Thursday, February 21, 2013

BPN 1624: WSA's 10th anniversary (1)

 At the beginning of the new century the UN General Assembly took a decision to set up a forum, called the World Summit on the Information Society (WSIS), in which multiple stakeholders including international organizations, governments, the private sector and civil society could discuss the opportunities of the new information and communication environment, and also address challenges such as the inequality in access to information and communication that is called the ‘digital divide’.

The official forum was held in two phases. The first phase took place in Geneva from 10 to 12 December 2003 and the second phase took place in Tunis, from 16 to 18 November 2005. The WSIS was the start of the World Summit Award (WSA), which celebrates its 10 years anniversary together with the WSIS in next week’s WSIS Review 10+ in Paris. For the occasion I looked back at the rise of the World Summit Award.

Last century
Forty years ago the first US commercial electronic information services, Dialog and SDC, were launched. Scientists, technicians and financials experts could remotely reach central host computers in United States. In 1991 the World Wide Web was started and penetrated societies all over the world. And despite the Internet bubble of 2000, it was clear that the world was on its way from villages and cities towards a global information society. In 2003 the ITU and the United Nations initiated a platform for discussion and demonstration on this global information society.  One of its siblings was the World Summit Award, a global activity to select and promote the world's best e-Content and most innovative ICT applications.

After the Internet bubble
At the same time as the launch of the World Wide Web, the first industry protocol on multimedia was reached which presented challenges to the new media as well as the personal computer industry. People got used to personal computers as digital encyclopaedias, larded with photographs, graphics and sound, were bundled with personal computers. Business saw new opportunities coming its way such as the merger between AOL and Time Warner, but went into an overdrive with exaggerated visions, which eventually led to a bubble and deflation. However digital information did not fade away.

In fact, digital information increased and started to penetrate the veins of society such as government, business, culture, health and learning. Examples of multimedia applications sprang up all over the world on the desktop computers, portable computers and smart phones and tablets.  Digital information became digital content and mobile content are packaged in apps.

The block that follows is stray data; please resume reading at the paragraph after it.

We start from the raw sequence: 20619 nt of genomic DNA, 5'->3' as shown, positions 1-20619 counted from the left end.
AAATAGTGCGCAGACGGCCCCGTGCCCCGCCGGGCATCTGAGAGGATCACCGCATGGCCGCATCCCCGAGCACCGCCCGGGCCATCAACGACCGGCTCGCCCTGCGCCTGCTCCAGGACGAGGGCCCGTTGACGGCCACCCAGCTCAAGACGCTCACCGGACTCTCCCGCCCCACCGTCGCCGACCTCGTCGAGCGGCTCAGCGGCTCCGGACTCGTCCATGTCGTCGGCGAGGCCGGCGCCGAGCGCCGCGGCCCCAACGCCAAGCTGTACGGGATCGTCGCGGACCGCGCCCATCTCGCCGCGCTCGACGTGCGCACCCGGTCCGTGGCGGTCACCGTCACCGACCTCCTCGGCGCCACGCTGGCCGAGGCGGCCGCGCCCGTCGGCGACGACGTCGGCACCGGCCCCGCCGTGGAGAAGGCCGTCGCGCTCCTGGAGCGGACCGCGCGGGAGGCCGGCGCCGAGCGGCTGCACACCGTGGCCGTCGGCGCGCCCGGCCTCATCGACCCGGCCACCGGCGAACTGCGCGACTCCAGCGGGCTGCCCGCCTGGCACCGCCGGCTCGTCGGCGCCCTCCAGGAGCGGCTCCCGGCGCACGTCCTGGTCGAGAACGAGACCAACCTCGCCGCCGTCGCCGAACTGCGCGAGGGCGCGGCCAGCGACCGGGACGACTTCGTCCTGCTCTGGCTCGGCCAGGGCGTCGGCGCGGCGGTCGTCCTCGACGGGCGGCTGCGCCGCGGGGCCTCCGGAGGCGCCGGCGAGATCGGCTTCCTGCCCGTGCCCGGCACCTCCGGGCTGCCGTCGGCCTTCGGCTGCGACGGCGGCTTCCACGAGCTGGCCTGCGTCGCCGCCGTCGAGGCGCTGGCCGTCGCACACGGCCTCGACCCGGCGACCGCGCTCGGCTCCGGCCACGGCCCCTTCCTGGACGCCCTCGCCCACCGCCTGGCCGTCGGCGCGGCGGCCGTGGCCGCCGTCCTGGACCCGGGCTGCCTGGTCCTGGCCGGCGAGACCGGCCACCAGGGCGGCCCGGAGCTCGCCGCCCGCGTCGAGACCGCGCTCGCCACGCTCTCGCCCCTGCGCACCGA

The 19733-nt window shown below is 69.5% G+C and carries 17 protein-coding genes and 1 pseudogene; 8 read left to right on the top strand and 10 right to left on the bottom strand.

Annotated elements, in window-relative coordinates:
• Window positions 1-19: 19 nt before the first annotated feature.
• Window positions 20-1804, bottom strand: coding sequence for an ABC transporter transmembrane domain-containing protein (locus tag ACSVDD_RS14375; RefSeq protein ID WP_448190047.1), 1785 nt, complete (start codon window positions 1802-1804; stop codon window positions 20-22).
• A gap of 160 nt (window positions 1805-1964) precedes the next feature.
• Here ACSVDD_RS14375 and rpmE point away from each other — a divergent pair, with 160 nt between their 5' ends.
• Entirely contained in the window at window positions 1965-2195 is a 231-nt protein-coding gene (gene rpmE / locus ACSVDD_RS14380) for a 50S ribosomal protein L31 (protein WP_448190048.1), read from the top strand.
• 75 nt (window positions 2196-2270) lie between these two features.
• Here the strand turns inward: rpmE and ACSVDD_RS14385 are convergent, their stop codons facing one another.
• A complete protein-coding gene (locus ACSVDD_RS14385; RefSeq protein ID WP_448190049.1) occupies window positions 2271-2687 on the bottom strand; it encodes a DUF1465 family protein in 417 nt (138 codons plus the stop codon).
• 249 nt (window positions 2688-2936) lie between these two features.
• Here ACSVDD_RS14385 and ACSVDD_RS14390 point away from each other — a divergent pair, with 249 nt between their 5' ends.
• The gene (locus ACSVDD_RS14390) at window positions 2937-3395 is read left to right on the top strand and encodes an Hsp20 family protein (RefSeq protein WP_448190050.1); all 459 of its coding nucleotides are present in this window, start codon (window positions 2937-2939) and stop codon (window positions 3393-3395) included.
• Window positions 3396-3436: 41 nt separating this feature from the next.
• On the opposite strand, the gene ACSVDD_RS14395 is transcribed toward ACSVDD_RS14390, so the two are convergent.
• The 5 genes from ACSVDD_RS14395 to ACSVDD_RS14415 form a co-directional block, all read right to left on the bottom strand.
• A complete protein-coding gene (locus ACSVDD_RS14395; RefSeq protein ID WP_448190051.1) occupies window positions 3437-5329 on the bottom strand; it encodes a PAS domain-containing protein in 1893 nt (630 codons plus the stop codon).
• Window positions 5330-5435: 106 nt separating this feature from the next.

From 2003 the World Summit Award has been monitoring these examples. More than 3.600 applications from 160 countries have been evaluated in the past decade.

Origin of WSA
When the ITU and the United Nations started the initiative of the World Summit on the Information Society (WSIS), the ICNM (International Center for New Media) in Salzburg (Austria) looked into the UN initiative and started to work out a formula on the basis of its experience with the organisation of the Europrix multimedia competition in Europe. Backed by Europrix jury members, ICNM started up the project World Summit Award.

By the opening of the World Summit on the Information Society (WSIS) on November 23, 2003 had contacted national experts in 168 countries. Through these contacts 700 entries were delivered. These were evaluated by 35 eminent experts during a WSA jury event in Dubai (UAE). During the World Summit on the Information Society (WSIS) 2003 in Genf 40 international winners were honoured during a colourful award event.

2003, First jury in Dubai

On the basis of the experience of the European competition, eight categories were defined in line with UN goals. The fields have been extensions in the course of events.

e-Business (and Commerce)
e-Science (and Technology)
e-Learning (and Education)
e-Government (and Institutions)
e-Culture (and Heritage)
e-Health (and Environment)
e-Entertainment (and Games)
e- Inclusion (and Participation)

Original categories and between brackets the extensions.

Having constituted the categories, the solicitation of entries was a subject. Having an open submission could be uncontrollable in the amount of entries and jury time. Eventually the Olympic principle was eventually chosen: every country was allowed to submit one entry per country and eight entries in total. In this way also the problem of having to choose from more entries per country was avoided.